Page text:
Economists, scientists say the government should pay you to stay home to end the pandemic

Public health and economic evidence suggest a strict lockdown plus being paid to stay in would end this thing

By Matthew Rozsa
Published January 11, 2021 5:00PM (EST)
Pandemic virus COVID-19 antiviral medical mask for protection  (Getty Images)
Pandemic virus COVID-19 antiviral medical mask for protection (Getty Images)

Not even the most conspiratorial pandemic truther would deny that the best way to prevent the spread of the coronavirus — or any airborne pathogen, for that matter — is to avoid human contact. Thus, perhaps unsurprisingly, countries that enacted total lockdowns and paid citizens to stay home dispensed with the coronavirus much more quickly than the United States, which continues to set daily records for new infections.

Here, the obsession with keeping the economy thrumming has meant that true, full lockdowns never quite happened. Common sense would seem to suggest that — if the government really wants to help people avoid poverty while simultaneously containing the virus, and move as quickly as possible toward a full economic reopening — it should simply pay them to stay at home until the pandemic is under control.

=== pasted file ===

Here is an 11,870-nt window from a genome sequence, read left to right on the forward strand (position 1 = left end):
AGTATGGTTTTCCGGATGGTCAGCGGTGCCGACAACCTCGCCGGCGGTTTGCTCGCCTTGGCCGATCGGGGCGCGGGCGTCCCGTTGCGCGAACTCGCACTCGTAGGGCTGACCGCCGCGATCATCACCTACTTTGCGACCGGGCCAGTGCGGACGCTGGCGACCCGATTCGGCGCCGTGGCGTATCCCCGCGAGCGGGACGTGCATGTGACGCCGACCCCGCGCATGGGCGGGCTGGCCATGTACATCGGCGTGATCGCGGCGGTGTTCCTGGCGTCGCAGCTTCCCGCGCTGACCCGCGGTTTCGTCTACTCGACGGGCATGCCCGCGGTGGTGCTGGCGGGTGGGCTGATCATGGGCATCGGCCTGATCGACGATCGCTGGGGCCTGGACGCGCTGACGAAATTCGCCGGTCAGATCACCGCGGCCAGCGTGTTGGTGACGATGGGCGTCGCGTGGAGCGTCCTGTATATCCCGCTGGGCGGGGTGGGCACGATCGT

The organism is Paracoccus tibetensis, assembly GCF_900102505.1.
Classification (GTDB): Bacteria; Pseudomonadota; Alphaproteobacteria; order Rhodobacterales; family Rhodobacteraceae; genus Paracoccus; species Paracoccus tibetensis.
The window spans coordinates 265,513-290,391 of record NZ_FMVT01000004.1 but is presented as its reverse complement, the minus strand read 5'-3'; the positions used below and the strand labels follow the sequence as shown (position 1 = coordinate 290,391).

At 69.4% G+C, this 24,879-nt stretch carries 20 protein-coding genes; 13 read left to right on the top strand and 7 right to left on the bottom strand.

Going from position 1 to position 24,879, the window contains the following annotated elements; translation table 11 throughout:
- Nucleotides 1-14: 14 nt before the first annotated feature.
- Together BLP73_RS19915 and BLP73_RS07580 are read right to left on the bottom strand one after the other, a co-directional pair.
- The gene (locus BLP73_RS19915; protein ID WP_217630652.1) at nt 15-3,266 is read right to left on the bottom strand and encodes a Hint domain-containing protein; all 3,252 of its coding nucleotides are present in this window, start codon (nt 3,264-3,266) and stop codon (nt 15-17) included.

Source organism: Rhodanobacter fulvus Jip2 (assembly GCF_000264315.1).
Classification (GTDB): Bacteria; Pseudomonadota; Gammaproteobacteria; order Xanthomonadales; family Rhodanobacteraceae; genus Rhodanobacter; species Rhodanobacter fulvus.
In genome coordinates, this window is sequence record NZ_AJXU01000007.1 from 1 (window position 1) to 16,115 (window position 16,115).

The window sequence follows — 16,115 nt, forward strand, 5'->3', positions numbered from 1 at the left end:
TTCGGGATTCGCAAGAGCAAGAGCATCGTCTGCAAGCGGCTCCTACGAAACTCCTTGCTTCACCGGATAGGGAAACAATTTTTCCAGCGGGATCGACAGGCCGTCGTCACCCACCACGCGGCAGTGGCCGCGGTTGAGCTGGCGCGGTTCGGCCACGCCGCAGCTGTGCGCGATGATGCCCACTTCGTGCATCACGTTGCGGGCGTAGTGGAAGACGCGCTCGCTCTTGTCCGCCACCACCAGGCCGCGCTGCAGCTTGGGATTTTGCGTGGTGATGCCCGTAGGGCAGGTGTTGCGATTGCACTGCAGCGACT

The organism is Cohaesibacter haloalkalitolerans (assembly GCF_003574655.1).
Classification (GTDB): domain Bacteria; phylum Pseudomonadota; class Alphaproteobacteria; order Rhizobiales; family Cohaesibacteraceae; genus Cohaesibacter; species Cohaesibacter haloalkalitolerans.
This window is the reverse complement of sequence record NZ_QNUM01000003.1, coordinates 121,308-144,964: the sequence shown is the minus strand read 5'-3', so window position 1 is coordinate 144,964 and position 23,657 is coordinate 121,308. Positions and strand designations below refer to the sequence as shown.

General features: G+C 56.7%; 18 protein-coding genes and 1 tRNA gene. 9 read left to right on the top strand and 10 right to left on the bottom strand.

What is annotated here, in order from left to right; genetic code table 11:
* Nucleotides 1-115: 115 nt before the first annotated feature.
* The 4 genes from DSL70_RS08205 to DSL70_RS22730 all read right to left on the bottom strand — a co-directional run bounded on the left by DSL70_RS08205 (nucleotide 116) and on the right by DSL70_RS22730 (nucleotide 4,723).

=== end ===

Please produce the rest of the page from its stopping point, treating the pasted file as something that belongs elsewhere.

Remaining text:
Indeed, other countries have done things along those lines. In March, Denmark announced that it would pay private companies to cover 75% of their employees' salaries for 13 weeks, provided those employees were not terminated. The country's government also helped businesses with fixed expenses like rent and covered individuals' sick leave.

The United Kingdom responded to the pandemic's outbreak last year by announcing it would pay up to 80% of workers' wages. Hong Kong declared that it would cover 50% of workers' salaries for six months. Spain reacted to the economic hardships imposed by the pandemic by announcing it would create a permanent basic income for its low-income citizens.

By contrast, the United States only sent its citizens individual checks for $1,200 during this period, followed by another round of miserly $600 checks for most Americans that went out in the past few weeks. 

This is not to say that paying people to stay at home has always worked like a charm; in September, for example, a study found that only 18 percent of people who had tested positive for COVID-19 had followed official guidelines and stayed home. Nevertheless, common sense says that if people are not forced to go to work in order to survive, fewer people will feel the need to put themselves at risk of contracting and/or spreading the novel coronavirus. A survey of Israeli adults taken in April found that 94% of respondents would abide by a two-week quarantine if they were compensated for their lost wages, while only 57% said they would do so without such compensation. In Austria — a country where employers pay workers who are self-isolating and can request state reimbursement — more than 98% of the people ordered to self-isolate had broken the rules. Germany and other European countries follow similar policies.